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build on what governor huckabee's saying here about the agenda. and maybe what lara was touching on as well. this agenda of climate alarmism, which has resulted in us abandoning independence, but more importantly you have joe biden pushing this narrative dividing half the country, quote, maga republicans, obama in the last week, insinuating republicans oppose open borders because they're racist. or hillary clinton comparing people at donald trump's rally in ohio to nazis. is that because they can't talk about inflation at a record high, record high gas prices, open borders, they can't talk about the lack of law and order in our towns and our cities. they can't talk about any educational success, any foreign policy success. so that's all they're left with. >> that's exactly right sean. they can't defend the record, they can't defend open borders, they can't defend rampant crime.
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they can't defend rampant inflation. they can't defend empty store shelves where you can't get baby formula. so they're using the politics of demonization. they're accusing republicans of being fascists and bigots and enemies of the state, abhorrent schranders unforgivable libels and it is gross and unseemly to suggest that republicans are responsible for hurricanes? for the love of god, we've had extreme weather events since the beginning of time. through whole human history, the whole earth's history. as you mentioned some of the more severe storms were a hundred years ago. so to imagine there's a plan republicans or democrats are blocking to get rid of storms and hurricanes and ice and floods? i mean, the only person in the world who actually believes that is maybe joe biden because his brain is so shot that he doesn't know what's going on. but it truly, it truly offends
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me as a citizen to have the president and his party suggesting that republicans are pro hurricane? the climate's been changing since the beginning of time and if you really cared about the climate, what you would be doing is you would be supporting common sense energy policies that produce a clean and efficient here in the united states. >> sean: all right, i've got to thank you. steve miller we appreciate it. governor also, please, our prayers to your daughter, thank goodness she had a successful operation and she is recovered and recovering, we send our best to you. we go to orlando where multi media journalist katie burn is standing by. katie orlando about on to be front and center with the storm. coming in now with reports. i have friends there, writing me at this time saying winds are picking up and it's about to hit. >> yeah, you know, we just heard from our charles watson talking about how the storm is moving northeast and, hey, that's right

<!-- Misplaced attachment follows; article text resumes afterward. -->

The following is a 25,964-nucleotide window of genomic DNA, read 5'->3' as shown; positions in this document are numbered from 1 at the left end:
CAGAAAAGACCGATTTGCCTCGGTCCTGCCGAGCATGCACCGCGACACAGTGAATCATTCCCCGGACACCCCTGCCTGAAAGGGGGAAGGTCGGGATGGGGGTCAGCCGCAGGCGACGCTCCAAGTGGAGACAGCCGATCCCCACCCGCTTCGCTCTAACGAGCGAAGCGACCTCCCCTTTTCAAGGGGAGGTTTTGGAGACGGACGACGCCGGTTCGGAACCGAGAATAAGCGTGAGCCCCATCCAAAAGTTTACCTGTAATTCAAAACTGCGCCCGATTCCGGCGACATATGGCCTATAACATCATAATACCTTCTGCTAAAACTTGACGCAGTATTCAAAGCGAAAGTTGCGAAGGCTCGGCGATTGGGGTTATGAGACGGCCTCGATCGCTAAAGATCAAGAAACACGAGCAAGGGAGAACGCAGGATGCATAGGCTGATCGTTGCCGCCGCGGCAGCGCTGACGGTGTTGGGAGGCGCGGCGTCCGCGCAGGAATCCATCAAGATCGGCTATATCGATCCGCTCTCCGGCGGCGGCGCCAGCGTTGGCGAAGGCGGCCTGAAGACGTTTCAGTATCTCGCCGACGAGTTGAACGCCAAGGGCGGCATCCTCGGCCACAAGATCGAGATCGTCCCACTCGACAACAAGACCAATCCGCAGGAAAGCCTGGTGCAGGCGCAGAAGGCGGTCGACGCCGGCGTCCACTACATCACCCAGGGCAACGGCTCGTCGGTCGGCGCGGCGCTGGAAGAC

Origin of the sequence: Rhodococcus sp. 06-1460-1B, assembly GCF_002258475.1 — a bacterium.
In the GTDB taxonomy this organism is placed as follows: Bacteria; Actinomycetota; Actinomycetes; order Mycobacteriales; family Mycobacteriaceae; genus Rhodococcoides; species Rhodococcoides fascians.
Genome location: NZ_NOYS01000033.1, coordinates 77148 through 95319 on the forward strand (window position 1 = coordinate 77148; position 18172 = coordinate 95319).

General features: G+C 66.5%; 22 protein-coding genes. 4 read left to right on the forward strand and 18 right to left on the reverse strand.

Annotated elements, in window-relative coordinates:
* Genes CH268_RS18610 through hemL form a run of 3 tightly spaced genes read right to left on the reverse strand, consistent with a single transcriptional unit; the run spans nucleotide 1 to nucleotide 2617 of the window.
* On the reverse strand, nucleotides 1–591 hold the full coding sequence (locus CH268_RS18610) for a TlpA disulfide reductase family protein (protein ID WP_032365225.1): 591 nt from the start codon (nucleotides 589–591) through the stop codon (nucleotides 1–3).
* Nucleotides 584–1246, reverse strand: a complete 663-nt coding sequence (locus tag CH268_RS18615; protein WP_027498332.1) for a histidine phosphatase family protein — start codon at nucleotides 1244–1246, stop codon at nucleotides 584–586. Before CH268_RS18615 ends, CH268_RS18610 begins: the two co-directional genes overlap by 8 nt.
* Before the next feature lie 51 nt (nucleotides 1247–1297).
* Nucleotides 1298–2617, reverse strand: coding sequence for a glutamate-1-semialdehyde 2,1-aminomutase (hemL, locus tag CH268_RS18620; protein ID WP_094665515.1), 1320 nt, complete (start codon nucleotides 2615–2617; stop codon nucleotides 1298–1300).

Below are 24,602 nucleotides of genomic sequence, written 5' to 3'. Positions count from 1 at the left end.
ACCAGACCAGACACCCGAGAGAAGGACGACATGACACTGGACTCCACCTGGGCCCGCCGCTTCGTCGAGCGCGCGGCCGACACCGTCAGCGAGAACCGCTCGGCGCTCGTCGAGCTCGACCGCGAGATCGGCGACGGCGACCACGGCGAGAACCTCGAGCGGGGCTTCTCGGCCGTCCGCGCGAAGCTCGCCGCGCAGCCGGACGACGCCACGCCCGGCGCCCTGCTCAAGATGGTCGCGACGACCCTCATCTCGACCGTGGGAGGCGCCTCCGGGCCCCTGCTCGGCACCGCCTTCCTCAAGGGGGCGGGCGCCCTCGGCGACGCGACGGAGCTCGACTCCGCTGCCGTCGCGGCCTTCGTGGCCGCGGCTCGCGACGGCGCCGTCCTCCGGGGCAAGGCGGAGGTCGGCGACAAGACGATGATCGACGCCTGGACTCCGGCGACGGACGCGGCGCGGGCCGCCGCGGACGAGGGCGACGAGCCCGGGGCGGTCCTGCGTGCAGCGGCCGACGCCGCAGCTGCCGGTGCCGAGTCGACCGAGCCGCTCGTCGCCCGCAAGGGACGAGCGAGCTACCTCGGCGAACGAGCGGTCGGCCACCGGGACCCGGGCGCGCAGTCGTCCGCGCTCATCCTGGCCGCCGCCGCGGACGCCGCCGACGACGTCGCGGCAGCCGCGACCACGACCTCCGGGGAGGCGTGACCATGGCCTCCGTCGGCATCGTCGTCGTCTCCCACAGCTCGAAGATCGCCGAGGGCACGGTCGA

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where we are in orlando. i can tell you conditions have been getting worse since early this afternoon. now we're starting to see those winds picking up. the rain has been consistently falling down but when you've got the mixture of those two you'll start to see debris getting tossed around on the ground, pieces of the palm trees on the roads and you'll probably hear the wind around me. what's interesting about orlando is right now there's a lot of people who came here from southwest florida evacuating that area looking for safety here in orlando but what happened, yesterday those hurricanes warnings actually expanded inland and decided to include orlando. so people hunkered down here riding out the storm here as well. so the hotels are sold out in a lot of locations. people are spending what they wanted to be a vacation trip indoors because the disney parks are closed today and tomorrow same with universal studios, in fact disney reports the guests are being asked to shelter in place while we ride the storm out. nearly two million people without power right now in florida, and we've got thousands